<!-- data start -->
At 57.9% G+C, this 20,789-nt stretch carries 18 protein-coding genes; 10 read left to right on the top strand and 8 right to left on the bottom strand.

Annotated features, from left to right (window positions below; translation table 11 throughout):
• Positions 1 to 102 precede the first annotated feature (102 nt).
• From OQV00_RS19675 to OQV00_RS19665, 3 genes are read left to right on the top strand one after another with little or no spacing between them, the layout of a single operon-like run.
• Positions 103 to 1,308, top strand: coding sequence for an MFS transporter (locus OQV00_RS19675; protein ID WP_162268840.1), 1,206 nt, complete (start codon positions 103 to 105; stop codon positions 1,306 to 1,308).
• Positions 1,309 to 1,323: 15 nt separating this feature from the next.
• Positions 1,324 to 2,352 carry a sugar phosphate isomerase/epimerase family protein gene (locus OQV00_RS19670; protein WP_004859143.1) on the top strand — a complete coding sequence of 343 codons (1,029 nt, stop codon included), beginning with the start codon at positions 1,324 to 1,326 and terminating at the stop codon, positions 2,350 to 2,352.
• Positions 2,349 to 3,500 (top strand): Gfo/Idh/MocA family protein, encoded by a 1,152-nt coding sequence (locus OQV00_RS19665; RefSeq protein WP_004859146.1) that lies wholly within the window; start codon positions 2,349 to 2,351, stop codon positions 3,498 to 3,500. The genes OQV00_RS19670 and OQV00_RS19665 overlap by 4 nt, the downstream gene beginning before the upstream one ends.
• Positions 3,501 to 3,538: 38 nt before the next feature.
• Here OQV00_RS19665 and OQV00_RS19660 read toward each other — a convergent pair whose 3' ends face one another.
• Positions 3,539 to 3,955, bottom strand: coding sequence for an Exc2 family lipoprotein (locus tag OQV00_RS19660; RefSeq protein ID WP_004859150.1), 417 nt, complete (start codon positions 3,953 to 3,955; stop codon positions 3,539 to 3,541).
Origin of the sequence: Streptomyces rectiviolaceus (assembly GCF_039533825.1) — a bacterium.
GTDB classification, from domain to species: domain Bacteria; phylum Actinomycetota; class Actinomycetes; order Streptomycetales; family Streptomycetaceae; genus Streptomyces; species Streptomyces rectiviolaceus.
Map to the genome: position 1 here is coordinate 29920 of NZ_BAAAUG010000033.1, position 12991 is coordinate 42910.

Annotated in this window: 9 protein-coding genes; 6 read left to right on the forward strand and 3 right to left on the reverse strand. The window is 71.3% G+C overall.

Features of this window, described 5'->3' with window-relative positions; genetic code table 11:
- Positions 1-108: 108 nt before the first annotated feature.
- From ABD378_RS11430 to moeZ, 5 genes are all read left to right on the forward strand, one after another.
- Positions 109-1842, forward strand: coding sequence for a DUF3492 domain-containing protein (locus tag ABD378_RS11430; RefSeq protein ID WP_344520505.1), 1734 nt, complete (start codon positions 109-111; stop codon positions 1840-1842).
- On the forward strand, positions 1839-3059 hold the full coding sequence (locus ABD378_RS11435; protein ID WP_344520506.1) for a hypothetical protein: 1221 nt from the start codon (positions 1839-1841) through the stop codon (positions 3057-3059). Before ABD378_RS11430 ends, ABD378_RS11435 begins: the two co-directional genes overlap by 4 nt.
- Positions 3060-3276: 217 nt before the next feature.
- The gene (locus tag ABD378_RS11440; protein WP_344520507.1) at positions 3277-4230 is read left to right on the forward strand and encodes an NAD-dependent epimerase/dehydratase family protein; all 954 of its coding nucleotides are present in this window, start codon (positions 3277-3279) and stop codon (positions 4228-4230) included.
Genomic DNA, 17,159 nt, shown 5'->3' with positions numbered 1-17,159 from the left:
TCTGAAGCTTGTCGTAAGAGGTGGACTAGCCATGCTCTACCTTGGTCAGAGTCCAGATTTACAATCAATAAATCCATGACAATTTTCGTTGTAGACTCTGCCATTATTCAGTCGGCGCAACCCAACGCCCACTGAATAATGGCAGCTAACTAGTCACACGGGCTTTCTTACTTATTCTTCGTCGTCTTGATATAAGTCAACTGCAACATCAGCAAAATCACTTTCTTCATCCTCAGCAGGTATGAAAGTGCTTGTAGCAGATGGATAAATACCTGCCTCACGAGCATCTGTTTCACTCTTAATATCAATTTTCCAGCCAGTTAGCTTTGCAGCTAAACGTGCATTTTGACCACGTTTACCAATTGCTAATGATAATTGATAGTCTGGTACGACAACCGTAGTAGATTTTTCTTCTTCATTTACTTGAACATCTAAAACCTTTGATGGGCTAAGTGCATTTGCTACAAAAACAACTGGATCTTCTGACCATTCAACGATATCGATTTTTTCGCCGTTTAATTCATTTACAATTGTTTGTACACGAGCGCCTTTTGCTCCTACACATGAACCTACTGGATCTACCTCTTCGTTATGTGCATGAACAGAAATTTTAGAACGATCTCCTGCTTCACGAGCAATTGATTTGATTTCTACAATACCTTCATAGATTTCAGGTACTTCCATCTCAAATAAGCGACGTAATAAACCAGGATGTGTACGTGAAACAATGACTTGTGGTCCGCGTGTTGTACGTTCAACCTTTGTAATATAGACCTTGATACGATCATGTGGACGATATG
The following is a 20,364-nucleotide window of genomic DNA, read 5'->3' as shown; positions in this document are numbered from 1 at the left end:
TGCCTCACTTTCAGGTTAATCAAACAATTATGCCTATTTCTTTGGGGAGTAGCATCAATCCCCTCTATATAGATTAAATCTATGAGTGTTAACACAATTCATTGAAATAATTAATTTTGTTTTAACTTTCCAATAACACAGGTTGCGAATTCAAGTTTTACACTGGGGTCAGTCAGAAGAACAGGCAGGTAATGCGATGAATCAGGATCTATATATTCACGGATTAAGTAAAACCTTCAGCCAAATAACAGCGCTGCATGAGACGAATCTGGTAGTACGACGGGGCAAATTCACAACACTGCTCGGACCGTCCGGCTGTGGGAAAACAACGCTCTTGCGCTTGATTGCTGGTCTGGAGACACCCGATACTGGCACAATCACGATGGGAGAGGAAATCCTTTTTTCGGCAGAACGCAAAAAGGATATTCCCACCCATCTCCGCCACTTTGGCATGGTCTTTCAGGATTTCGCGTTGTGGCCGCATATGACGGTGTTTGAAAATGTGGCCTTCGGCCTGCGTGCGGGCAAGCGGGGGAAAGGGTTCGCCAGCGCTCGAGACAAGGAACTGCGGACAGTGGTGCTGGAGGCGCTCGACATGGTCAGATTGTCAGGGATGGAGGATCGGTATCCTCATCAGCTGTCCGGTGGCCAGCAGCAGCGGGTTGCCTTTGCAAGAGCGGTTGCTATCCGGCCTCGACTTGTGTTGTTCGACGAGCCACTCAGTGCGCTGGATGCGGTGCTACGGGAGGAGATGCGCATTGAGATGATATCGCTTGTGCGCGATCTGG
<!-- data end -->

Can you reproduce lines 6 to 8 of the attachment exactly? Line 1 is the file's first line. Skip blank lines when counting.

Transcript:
• Positions 1,309 to 1,323: 15 nt separating this feature from the next.
• Positions 1,324 to 2,352 carry a sugar phosphate isomerase/epimerase family protein gene (locus OQV00_RS19670; protein WP_004859143.1) on the top strand — a complete coding sequence of 343 codons (1,029 nt, stop codon included), beginning with the start codon at positions 1,324 to 1,326 and terminating at the stop codon, positions 2,350 to 2,352.
• Positions 2,349 to 3,500 (top strand): Gfo/Idh/MocA family protein, encoded by a 1,152-nt coding sequence (locus OQV00_RS19665; RefSeq protein WP_004859146.1) that lies wholly within the window; start codon positions 2,349 to 2,351, stop codon positions 3,498 to 3,500. The genes OQV00_RS19670 and OQV00_RS19665 overlap by 4 nt, the downstream gene beginning before the upstream one ends.